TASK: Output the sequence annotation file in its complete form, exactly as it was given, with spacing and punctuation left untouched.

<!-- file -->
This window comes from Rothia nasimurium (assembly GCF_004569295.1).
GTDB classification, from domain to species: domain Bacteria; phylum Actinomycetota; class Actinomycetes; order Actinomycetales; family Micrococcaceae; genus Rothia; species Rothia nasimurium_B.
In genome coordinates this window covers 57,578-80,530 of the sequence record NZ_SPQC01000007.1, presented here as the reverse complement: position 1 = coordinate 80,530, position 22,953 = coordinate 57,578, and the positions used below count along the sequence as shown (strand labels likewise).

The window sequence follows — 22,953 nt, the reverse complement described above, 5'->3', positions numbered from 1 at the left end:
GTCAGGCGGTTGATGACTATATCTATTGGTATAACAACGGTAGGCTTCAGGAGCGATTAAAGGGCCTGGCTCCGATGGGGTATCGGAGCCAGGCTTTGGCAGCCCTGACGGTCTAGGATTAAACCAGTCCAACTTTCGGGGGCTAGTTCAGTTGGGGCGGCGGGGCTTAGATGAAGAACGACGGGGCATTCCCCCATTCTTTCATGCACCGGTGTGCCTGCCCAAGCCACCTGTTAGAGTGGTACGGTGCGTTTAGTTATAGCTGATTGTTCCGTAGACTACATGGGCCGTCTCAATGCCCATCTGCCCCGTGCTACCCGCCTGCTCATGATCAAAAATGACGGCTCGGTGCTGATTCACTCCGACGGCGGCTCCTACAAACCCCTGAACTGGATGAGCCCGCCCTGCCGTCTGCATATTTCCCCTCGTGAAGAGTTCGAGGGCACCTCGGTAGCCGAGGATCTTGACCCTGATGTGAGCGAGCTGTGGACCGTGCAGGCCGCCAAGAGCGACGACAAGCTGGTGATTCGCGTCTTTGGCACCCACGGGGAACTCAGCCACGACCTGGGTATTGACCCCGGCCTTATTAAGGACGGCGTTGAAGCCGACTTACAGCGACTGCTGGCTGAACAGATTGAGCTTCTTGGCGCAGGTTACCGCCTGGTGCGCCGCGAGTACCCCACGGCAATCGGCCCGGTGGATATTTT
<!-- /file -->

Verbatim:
This window comes from Rothia nasimurium (assembly GCF_004569295.1).
GTDB classification, from domain to species: domain Bacteria; phylum Actinomycetota; class Actinomycetes; order Actinomycetales; family Micrococcaceae; genus Rothia; species Rothia nasimurium_B.
In genome coordinates this window covers 57,578-80,530 of the sequence record NZ_SPQC01000007.1, presented here as the reverse complement: position 1 = coordinate 80,530, position 22,953 = coordinate 57,578, and the positions used below count along the sequence as shown (strand labels likewise).

The window sequence follows — 22,953 nt, the reverse complement described above, 5'->3', positions numbered from 1 at the left end:
GTCAGGCGGTTGATGACTATATCTATTGGTATAACAACGGTAGGCTTCAGGAGCGATTAAAGGGCCTGGCTCCGATGGGGTATCGGAGCCAGGCTTTGGCAGCCCTGACGGTCTAGGATTAAACCAGTCCAACTTTCGGGGGCTAGTTCAGTTGGGGCGGCGGGGCTTAGATGAAGAACGACGGGGCATTCCCCCATTCTTTCATGCACCGGTGTGCCTGCCCAAGCCACCTGTTAGAGTGGTACGGTGCGTTTAGTTATAGCTGATTGTTCCGTAGACTACATGGGCCGTCTCAATGCCCATCTGCCCCGTGCTACCCGCCTGCTCATGATCAAAAATGACGGCTCGGTGCTGATTCACTCCGACGGCGGCTCCTACAAACCCCTGAACTGGATGAGCCCGCCCTGCCGTCTGCATATTTCCCCTCGTGAAGAGTTCGAGGGCACCTCGGTAGCCGAGGATCTTGACCCTGATGTGAGCGAGCTGTGGACCGTGCAGGCCGCCAAGAGCGACGACAAGCTGGTGATTCGCGTCTTTGGCACCCACGGGGAACTCAGCCACGACCTGGGTATTGACCCCGGCCTTATTAAGGACGGCGTTGAAGCCGACTTACAGCGACTGCTGGCTGAACAGATTGAGCTTCTTGGCGCAGGTTACCGCCTGGTGCGCCGCGAGTACCCCACGGCAATCGGCCCGGTGGATATTTT